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      8. You’re in Australia???!!!! I thought you were in Florida. When you said you had interviewed her I naturally thought you lived in the same state and probably just popped in to see her. It just goes to show you just should not assume things. So you are an Ethiopian living in Australia with the ability to speak “Jamaican” when the occasion calls for it? I’m impressed! Mek I’m not doing very well with coming up with that punchline -perhaps I need to sleep on it. I do my best thinking when I’m sleeping. lol

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      9. Yep- have you read ‘a brief history of seven killings’? While reading it, I learnt some Jamaican Patois cause of how large parts of it are written. The one that had me stuck and I had to google was ‘duppy’ but most of the others i figured out from the context.

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      10. No haven’t read that Mek. Mek you ask me dat question eeeh? lol Yes a duppy is a ghost or spirit. Shame you didn’t have me on hand while you were reading it so I could translate for you. lol “Brief history of seven killings”: sounds a bit gory to me. Was it?

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      11. Thanks for the link. I will check it out soon. Darkness and violence: two things I try to avoid! It’s great you stayed the course and read it all. I would have chickened out. But there’s also a silver lining: it prepared you for our patois exchanges.lol

        Liked by 1 person

      12. I never hesitate to stop a book part way through reading if I’m really not enjoying it. Because the book has a lot of different narrators, it was easy to get drawn into the lives of some of the characters even if others left you feeling cold. There was a female character (Nina) whose journey was pretty interesting to follow from Jamaica to the USA and all the drama and struggles she lived through…I found her story the most interesting, but the other characters were important as the backdrop to what was going on in her life and it was possible to empathise with even some of the murderous, drug dealing men when you understand the complexity of their stories and where they came from. I think my patois is a little limited to cussing 😛

        Liked by 1 person

      13. How kind of you to share this with me Mek. I am so appreciative and of course you can begin to develop empathy for individuals when you understand the complexity of their stories and where they came from. You might not agree with the outcome of their past in doing evil things, but there is understanding. I’d love to hear you cussing – what a cute thought!:)

        Liked by 1 person

      14. HA HA HA HA HA! Girl you can cuss bad eeh? I’ll give you an example of stringing a sentence together so you can add to your repertoire. lol ” A wha de bomboclat you tink you a do?!” Translation: “What the bomboclaat do you think you are doing?” and another as I’m getting quite carried away here: “Tek you rasclaat outta ya” – “Take your rasclaat out of here immediately1”. You can practice those in the mirror ready for when we meet up in Jamaica. lol Mek you have made me laugh this morning. I was feeling a bit sad, but after reading your well-timed piece of cussing, I could no longer feel sad.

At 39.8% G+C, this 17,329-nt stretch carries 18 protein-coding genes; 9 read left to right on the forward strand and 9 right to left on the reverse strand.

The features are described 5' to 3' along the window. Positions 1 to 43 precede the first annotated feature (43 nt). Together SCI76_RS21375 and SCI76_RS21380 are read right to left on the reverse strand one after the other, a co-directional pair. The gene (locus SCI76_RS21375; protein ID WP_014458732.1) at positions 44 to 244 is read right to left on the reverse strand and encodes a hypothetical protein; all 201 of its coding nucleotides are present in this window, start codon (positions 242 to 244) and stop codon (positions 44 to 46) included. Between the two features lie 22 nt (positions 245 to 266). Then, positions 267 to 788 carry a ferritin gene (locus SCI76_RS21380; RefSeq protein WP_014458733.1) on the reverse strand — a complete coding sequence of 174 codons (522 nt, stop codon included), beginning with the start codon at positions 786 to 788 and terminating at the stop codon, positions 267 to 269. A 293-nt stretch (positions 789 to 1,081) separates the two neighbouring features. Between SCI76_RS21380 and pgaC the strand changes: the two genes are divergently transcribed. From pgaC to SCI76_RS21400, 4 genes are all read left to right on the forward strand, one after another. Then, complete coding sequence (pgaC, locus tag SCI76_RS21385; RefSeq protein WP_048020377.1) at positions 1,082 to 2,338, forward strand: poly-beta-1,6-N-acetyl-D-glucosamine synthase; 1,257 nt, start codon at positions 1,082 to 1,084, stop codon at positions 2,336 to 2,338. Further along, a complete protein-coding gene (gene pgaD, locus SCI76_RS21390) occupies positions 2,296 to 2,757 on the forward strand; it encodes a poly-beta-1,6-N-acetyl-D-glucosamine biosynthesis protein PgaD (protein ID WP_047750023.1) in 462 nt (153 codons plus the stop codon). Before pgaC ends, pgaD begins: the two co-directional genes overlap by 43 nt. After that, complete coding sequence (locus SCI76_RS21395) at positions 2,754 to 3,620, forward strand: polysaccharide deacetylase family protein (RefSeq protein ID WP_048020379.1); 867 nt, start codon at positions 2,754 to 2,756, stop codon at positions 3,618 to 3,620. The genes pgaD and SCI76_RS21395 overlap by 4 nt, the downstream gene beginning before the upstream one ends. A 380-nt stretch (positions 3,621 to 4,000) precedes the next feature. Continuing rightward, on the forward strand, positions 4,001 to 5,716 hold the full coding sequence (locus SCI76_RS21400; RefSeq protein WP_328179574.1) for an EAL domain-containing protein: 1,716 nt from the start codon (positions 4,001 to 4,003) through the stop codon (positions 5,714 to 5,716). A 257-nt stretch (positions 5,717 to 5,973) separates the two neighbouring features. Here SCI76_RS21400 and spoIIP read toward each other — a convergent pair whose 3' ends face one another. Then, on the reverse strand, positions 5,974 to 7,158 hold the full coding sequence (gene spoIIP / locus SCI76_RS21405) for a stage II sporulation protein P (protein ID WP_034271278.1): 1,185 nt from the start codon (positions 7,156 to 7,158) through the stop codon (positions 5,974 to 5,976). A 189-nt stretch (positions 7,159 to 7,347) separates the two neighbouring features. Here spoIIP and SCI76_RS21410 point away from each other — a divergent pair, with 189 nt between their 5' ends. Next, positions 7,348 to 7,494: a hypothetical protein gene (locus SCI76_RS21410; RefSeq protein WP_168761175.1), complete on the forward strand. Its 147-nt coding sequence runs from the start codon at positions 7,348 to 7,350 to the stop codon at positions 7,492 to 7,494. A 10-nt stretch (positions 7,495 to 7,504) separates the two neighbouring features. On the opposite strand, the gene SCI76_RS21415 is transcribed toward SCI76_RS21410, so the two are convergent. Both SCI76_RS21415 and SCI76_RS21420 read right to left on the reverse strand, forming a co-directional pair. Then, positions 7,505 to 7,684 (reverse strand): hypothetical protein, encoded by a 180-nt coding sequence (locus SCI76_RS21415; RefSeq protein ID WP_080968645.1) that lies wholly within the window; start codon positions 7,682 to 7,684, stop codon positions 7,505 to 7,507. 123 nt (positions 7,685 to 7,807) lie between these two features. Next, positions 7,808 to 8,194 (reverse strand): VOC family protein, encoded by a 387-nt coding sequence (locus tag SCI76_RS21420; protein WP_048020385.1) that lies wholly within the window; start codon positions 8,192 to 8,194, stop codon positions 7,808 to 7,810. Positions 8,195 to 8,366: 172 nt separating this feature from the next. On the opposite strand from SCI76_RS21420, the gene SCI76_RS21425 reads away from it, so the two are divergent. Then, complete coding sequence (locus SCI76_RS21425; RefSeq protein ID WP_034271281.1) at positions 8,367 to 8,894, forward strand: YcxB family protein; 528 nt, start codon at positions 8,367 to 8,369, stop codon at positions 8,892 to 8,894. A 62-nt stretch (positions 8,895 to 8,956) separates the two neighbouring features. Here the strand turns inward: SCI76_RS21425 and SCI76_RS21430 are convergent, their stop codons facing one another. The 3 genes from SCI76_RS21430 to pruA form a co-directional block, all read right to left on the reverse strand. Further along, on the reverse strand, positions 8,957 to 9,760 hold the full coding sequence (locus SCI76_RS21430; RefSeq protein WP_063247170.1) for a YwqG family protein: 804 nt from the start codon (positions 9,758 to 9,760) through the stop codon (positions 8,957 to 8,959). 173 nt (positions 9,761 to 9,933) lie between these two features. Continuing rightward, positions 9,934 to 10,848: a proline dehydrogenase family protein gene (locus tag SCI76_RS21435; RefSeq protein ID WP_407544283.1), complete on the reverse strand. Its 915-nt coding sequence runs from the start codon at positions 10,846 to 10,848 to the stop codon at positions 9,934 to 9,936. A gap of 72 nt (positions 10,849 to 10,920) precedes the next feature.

Liked by 1 person

      15. Thanks for the tutorial! So glad I could reverse that sadness. Hope you continue smiling through the day xx

        Now tek you rasclaat outta ya an finna reason to smile a nuh me fi like it stay sad’ haha sorry about the abomination right there!

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      16. HA HA HA HA HA! Lardav mercy! Tink you say you cudden tark patois? Ya mek pappy-show outta me! (Lord of mercy. I thought you said you could not speak patois. You are making a puppet-show out of me) You are such a tonic! And you are either a fast learner or you’ve been pulling the wool over my eyes. No worries about the abomination. I heard a lot worse than that when I was growing up at home. I used to quake in my boots when my father started swearing. It terrified me and for years if I heard Jamaican swear words I was a complete wreck. But treating it with laughter softens the reaction for me and now eradicates the fear. What time is it over there? It’s nearly 10.00am here. I was surprised to see your comment so quickly having sent it about two hours ago. xx

        Liked by 1 person

      1. Not sure what you can do with “Marie”. It’s pretty mundane really. I’d be interested to know what you can come up with. I dare you! lol Trust me to find another angle to the meaning of your sacred space …:)